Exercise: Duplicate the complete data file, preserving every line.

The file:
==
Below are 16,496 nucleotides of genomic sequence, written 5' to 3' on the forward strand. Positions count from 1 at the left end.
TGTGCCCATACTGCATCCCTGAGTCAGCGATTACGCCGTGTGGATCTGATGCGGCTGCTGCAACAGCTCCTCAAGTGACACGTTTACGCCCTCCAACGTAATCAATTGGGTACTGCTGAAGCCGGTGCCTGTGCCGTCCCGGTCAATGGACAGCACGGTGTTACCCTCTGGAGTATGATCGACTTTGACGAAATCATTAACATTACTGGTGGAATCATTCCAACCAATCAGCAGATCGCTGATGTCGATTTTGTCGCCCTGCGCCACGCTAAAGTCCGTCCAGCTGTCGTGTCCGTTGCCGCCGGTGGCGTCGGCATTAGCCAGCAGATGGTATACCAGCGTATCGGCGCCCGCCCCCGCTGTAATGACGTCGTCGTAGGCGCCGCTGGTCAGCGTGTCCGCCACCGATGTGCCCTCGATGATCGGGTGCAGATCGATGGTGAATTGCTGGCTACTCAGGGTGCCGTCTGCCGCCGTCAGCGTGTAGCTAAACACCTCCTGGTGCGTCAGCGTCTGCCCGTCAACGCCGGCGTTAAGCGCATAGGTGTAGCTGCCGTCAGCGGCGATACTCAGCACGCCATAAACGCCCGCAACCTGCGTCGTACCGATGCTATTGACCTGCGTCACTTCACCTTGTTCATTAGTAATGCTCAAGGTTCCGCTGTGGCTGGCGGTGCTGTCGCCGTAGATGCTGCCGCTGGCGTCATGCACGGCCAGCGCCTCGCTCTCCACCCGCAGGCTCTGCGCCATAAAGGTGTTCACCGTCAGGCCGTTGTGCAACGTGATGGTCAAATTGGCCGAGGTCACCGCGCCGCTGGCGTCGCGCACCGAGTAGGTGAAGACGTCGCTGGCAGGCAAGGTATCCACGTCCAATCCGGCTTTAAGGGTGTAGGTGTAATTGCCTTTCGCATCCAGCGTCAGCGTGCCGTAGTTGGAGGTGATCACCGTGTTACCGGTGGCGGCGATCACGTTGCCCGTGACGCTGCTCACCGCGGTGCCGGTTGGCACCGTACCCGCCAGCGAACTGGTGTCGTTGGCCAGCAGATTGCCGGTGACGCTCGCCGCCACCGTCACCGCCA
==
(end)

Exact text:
Below are 16,496 nucleotides of genomic sequence, written 5' to 3' on the forward strand. Positions count from 1 at the left end.
TGTGCCCATACTGCATCCCTGAGTCAGCGATTACGCCGTGTGGATCTGATGCGGCTGCTGCAACAGCTCCTCAAGTGACACGTTTACGCCCTCCAACGTAATCAATTGGGTACTGCTGAAGCCGGTGCCTGTGCCGTCCCGGTCAATGGACAGCACGGTGTTACCCTCTGGAGTATGATCGACTTTGACGAAATCATTAACATTACTGGTGGAATCATTCCAACCAATCAGCAGATCGCTGATGTCGATTTTGTCGCCCTGCGCCACGCTAAAGTCCGTCCAGCTGTCGTGTCCGTTGCCGCCGGTGGCGTCGGCATTAGCCAGCAGATGGTATACCAGCGTATCGGCGCCCGCCCCCGCTGTAATGACGTCGTCGTAGGCGCCGCTGGTCAGCGTGTCCGCCACCGATGTGCCCTCGATGATCGGGTGCAGATCGATGGTGAATTGCTGGCTACTCAGGGTGCCGTCTGCCGCCGTCAGCGTGTAGCTAAACACCTCCTGGTGCGTCAGCGTCTGCCCGTCAACGCCGGCGTTAAGCGCATAGGTGTAGCTGCCGTCAGCGGCGATACTCAGCACGCCATAAACGCCCGCAACCTGCGTCGTACCGATGCTATTGACCTGCGTCACTTCACCTTGTTCATTAGTAATGCTCAAGGTTCCGCTGTGGCTGGCGGTGCTGTCGCCGTAGATGCTGCCGCTGGCGTCATGCACGGCCAGCGCCTCGCTCTCCACCCGCAGGCTCTGCGCCATAAAGGTGTTCACCGTCAGGCCGTTGTGCAACGTGATGGTCAAATTGGCCGAGGTCACCGCGCCGCTGGCGTCGCGCACCGAGTAGGTGAAGACGTCGCTGGCAGGCAAGGTATCCACGTCCAATCCGGCTTTAAGGGTGTAGGTGTAATTGCCTTTCGCATCCAGCGTCAGCGTGCCGTAGTTGGAGGTGATCACCGTGTTACCGGTGGCGGCGATCACGTTGCCCGTGACGCTGCTCACCGCGGTGCCGGTTGGCACCGTACCCGCCAGCGAACTGGTGTCGTTGGCCAGCAGATTGCCGGTGACGCTCGCCGCCACCGTCACCGCCA